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A before and after of the Normal cycle. The 417 had a good showing against every stain except grease.

The EIFLW417SIW's Normal cycle did extremely well on our tests. With Heavy Soils selected, it was by and large the best cycle. The superior clean is a tradeoff because the cycle requires up to 1 hour 43 minutes to complete, however this was the best time-to-cleaning ratio, as Heavy Duty lasted 15 minutes more, but removed 6% fewer stains. The Whites cycle came in third, also lifting 6.37% less stains than the Normal cycle.

Against individual stains, the 417 followed the same pattern as other washers we've tested that lack an internal water heater. It did well against cocoa and blood stains, but poorly against grease stains. For example, on the Normal cycle, the 417 removed 25% more of the cocoa stain than the oil stain. This difference remained fairly constant throughout all the cycles.

With big box retailers advertising washing machines on sale for under $400, it can be hard to justify spending more to get your clothes clean. But we think the Electrolux EFLW417SIW (MSRP $899) makes a great case for paying a little more to pamper your laundry.

On sale for under $700, the 417 is one of the most affordable front-load washers on the market, but it removes stains as well as machines that cost hundreds of dollars more.

Compared to a $400 top loader, this 4.3 cu. ft. front-load washing machine is also gentler on fabric, easier on your utility bills, and stackable—so its higher upfront purchase price will save you money and space in the long run.

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If you're already sold on Electrolux's all-new 2016 front-load lineup but don't feel like spending upwards of $800, give the 417 a look. It's not only easy to use, but also easy on the eyes: A splash of gray on the streamlined control panel adds some contrast, while the white-on-obsidian LCD display is both beautiful and legible.

Depending on load size, the 417's Normal cycle can last as long as 1 hour 43 minutes

We missed the combination control wheel/LED found on the EFLS517 and EFLS617, but those washers cost $100 and $200 more, respectively, and the overall aesthetic is similar.

You're also going to have to let go of a few features that more expensive models have. The 617 and 517 have steam, higher temperature washing options, and better stain removal results. Both also have slightly bigger drums and faster cycles, and only the 617 has the unique SmartBoost feature.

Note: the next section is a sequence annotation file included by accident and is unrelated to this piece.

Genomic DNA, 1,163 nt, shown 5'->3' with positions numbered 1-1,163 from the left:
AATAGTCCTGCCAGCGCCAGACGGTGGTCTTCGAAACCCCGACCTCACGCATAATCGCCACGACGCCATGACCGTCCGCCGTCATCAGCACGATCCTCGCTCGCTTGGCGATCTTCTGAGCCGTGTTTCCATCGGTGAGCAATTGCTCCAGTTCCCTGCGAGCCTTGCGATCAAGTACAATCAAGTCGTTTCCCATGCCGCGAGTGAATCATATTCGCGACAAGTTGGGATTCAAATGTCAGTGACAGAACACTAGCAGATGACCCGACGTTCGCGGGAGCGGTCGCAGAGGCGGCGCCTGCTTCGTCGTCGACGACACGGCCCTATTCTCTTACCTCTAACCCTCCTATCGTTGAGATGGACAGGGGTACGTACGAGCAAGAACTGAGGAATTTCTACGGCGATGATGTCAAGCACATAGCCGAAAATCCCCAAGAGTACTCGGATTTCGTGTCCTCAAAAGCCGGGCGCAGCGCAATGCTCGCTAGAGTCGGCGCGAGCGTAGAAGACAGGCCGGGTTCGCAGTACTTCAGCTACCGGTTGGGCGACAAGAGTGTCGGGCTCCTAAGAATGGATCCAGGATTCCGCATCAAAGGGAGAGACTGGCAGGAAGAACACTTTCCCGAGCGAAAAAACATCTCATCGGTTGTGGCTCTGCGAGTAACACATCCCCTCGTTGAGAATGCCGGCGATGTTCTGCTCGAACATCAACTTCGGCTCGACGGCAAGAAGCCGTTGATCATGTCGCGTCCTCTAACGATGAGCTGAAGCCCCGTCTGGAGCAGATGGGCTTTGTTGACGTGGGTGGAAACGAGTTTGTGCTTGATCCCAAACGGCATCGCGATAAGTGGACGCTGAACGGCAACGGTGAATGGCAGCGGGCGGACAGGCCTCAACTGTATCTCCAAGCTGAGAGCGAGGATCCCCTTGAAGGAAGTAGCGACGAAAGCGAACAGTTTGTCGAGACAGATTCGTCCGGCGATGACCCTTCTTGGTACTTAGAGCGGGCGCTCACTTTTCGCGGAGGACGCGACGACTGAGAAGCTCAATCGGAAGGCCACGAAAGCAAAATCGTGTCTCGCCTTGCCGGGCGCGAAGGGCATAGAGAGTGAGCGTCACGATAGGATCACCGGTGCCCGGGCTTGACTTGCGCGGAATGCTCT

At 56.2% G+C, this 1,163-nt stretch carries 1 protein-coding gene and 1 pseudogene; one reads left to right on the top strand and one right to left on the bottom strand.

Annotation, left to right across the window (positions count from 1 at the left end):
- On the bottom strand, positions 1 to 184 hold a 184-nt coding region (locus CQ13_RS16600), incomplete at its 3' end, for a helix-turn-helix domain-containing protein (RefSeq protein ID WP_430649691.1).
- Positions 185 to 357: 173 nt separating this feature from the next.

By far the 417's biggest drawback, however, is that its superior results don't come quick: Depending on load size, the 417's Normal cycle can last as long as 1 hour 43 minutes, and Heavy Duty sometimes runs 2 hours. Even the 20 Minute cycle clocked in at 25 minutes.

While it's true that good things come to those who wait, the TurboWash cycle on LG's equally affordable WM3050CW—one of our favorite washing machines—can wash a load of laundry three times as fast as this Electrolux.

Our performance testing proves that both brands can get clothes clean, but user reviews show that customers continue to love Electrolux and LG washers long after they're installed in the laundry room. With such strong competition, we'd recommend checking out both of these affordable front loaders before you make a decision.

Warranty information and product manuals can be found on Electrolux's website.

The EFLW417SIW uses slightly more water and electricity than the most efficient front loaders, but still far less than any top loader. Based on national average costs and use patterns, we estimate that the EFLW417SIW will take $37 a year out of your wallet.

That $37 does not take into account the cost of drying your laundry. The less water a washer spins out, the more time your laundry will have to spend in the electricity-hogging dryer. On average, the EFLW417SIW spun out around 47% of excess water, which is adequate.

Meet the tester

Jonathan Chan

Jonathan Chan

Senior Manager of Lab Operations


Jonathan Chan currently serves as the Lab Manager at Reviewed. If you clean with it, it's likely that Jon oversees its testing. Since joining the Reviewed in 2012, Jon has helped launch the company's efforts in reviewing laptops, vacuums, and outdoor gear. He thinks he's a pretty big deal. In the pursuit of data, he's plunged his hands into freezing cold water, consented to be literally dragged through the mud, and watched paint dry. Jon demands you have a nice day.

See all of Jonathan Chan's reviews

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We use standardized and scientific testing methods to scrutinize every product and provide you with objectively accurate results. If you’ve found different results in your own research, email us and we’ll compare notes. If it looks substantial, we’ll gladly re-test a product to try and reproduce these results. After all, peer reviews are a critical part of any scientific process.

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